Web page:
Health care rationing? NOT NICE

Photo courtesy of Jacques Bron

This week the Insights blog will be focusing on health care issues.

Today’s post comes from guest author Jonathan Wolff, Professor of philosophy and director of the Centre for Philosophy, Justice and Health, University College London.

It is amazing how a single word can distort a debate. Take the word ‘rationing’. What does that mean to you? To me, it conjures up a world of little cardboard booklets, which record whether or not you have been allocated your personal portion of eggs, butter, or flour. A world in which it makes sense to ask whether or not someone has had his or her ration.

In the US debate on health care reform, conservatives warned US citizens that, aside from the horrors of state control, universal health-care would inevitably lead to UK style health rationing. The debate about rationing largely focused on the question of whether it is a lesser evil than a system which, despite pouring much more money into health care per person than any other in the world, still left perhaps as many as 50 million people without health insurance.

I was completely bemused by this debate, and couldn’t understand why ‘progressives’ were prepared to let it be structured this way. For consider. Do we have rationing in the UK or elsewhere in Europe? Where do you keep your ration card? Has your NHS doctor ever refused to see you because you had used up your allocation of appointments? Has a hospital told you that you had already spent your share of nights on the ward?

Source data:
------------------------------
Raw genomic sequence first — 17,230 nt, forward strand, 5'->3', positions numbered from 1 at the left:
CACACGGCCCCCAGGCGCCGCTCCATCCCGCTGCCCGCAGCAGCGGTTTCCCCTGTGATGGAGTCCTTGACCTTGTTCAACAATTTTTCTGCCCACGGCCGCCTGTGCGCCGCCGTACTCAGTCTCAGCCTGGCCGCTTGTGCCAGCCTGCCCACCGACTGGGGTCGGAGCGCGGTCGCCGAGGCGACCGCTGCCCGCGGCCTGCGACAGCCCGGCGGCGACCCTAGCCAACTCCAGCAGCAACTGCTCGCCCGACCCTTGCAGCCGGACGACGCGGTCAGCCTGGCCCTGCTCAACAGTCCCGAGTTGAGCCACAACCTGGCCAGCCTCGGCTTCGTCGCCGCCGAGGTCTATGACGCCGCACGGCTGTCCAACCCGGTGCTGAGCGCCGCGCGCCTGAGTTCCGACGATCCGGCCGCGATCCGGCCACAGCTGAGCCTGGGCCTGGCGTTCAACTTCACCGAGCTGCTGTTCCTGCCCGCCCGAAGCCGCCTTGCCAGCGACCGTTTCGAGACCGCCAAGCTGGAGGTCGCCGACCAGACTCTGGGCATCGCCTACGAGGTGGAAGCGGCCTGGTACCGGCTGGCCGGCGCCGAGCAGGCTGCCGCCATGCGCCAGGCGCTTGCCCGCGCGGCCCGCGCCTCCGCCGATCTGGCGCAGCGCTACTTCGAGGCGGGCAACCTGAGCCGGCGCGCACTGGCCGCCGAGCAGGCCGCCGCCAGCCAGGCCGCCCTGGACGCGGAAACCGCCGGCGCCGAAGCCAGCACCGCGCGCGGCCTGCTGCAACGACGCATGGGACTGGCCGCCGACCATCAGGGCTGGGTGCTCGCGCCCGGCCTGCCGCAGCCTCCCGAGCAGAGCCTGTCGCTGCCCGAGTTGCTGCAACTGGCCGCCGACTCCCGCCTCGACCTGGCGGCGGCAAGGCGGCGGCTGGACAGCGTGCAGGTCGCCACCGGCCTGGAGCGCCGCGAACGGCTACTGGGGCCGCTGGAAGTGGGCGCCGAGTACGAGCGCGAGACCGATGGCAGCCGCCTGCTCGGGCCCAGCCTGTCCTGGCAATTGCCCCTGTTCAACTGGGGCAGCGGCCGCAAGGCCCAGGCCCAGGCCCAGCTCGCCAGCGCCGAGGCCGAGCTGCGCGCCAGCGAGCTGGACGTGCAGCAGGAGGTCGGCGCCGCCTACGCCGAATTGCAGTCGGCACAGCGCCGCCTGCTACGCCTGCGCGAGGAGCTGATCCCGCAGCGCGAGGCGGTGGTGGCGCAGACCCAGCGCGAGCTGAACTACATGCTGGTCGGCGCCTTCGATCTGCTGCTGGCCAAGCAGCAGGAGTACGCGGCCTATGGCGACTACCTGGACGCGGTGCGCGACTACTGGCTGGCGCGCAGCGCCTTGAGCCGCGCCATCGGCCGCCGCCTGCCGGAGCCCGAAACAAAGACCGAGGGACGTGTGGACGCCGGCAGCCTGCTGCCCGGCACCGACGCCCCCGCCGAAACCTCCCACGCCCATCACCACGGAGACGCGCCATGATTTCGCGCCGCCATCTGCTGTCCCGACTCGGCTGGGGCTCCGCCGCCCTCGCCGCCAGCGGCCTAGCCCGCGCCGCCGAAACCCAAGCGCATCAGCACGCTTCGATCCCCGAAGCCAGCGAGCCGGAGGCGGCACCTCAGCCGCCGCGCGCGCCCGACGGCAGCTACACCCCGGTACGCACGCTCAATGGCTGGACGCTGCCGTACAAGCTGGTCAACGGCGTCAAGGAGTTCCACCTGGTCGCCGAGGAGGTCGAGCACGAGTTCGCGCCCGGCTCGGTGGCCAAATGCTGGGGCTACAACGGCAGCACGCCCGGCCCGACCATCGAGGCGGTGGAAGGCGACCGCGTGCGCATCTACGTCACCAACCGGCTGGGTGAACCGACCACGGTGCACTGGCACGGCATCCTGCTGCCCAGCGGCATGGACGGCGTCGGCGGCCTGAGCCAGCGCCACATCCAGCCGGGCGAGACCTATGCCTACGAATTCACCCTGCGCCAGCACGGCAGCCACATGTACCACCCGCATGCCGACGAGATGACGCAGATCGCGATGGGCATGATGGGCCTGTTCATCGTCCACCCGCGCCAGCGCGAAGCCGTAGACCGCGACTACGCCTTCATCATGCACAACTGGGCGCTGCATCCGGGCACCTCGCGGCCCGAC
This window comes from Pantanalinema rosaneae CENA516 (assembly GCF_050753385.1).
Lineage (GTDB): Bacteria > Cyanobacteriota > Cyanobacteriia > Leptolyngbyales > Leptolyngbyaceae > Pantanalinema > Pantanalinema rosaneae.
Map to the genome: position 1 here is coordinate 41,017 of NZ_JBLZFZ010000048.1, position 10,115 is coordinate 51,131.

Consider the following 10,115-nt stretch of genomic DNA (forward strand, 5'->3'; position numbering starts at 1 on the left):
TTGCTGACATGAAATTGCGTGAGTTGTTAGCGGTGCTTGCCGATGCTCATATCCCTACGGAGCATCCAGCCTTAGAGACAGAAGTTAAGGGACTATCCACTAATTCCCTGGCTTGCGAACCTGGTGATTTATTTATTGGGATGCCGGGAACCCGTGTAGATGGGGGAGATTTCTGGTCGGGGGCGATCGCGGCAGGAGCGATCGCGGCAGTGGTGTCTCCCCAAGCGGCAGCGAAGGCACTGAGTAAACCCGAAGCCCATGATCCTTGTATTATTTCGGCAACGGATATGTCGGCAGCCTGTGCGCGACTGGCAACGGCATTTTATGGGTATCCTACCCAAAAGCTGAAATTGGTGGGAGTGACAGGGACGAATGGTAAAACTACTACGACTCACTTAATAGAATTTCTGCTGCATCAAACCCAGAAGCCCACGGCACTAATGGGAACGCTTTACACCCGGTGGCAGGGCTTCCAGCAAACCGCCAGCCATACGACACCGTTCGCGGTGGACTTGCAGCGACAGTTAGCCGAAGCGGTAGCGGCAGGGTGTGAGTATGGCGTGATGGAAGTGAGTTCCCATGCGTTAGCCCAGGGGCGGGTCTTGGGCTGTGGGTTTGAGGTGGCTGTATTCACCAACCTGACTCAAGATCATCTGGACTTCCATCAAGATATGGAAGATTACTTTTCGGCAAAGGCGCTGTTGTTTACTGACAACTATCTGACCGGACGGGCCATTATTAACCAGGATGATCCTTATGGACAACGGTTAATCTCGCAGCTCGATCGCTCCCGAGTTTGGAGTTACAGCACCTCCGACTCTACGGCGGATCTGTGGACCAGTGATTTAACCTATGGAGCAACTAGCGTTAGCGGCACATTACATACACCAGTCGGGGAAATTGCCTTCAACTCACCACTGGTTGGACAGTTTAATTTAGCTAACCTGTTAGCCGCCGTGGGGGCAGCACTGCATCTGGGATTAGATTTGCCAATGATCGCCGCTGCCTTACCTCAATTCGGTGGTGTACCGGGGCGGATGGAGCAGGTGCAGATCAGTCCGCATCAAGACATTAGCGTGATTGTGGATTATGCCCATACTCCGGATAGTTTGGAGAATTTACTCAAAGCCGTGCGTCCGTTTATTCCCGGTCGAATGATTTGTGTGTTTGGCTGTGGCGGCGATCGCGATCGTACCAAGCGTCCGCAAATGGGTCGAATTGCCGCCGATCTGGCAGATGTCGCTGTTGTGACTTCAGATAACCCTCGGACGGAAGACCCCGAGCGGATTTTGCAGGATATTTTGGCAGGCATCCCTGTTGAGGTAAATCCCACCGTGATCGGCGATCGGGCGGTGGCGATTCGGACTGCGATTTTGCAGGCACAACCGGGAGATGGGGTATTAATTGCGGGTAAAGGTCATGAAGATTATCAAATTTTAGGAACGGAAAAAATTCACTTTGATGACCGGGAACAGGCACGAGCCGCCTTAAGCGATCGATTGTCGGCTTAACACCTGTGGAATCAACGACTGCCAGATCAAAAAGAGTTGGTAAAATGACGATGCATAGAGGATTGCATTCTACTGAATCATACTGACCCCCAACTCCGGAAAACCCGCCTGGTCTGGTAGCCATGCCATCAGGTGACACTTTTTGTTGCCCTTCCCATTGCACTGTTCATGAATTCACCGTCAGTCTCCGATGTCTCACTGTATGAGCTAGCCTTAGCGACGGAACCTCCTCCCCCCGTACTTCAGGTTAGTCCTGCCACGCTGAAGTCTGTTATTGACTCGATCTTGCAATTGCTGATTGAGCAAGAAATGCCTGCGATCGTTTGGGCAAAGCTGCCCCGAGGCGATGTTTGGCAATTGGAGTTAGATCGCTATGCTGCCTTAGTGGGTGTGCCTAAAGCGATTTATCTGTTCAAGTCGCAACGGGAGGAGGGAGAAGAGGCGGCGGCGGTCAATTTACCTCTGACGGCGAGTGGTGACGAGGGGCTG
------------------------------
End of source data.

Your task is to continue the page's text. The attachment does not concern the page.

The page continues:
What we have in England and Wales is the National Institute of Health and Clinical Excellence (NICE) with the job of deciding whether or not a new treatment or intervention is cost-effective. Sometimes, to the fury of patient groups and pharmaceutical companies, it decides that a drug is not worth the price asked for it, and recommends that it is not ‘refunded’ by the National Health Service.

Now, this is bound to cause dispute, and makes excellent news stories. It is easy to find someone who believes that their condition would be massively improved if an excluded drug was made available, and that NICE heartlessly puts a price on life. And indeed, we can argue that NICE may have erred in particular cases, or, more generally goes about its decision-making the wrong way. But it is hard to argue that considerations of cost are never relevant. If a drug cost ten thousand pounds and extended a life by an hour, it would be a difficult to argue that it should be made available at public expense. Sometimes we must put ‘a price on life’, somehow or other. (more…)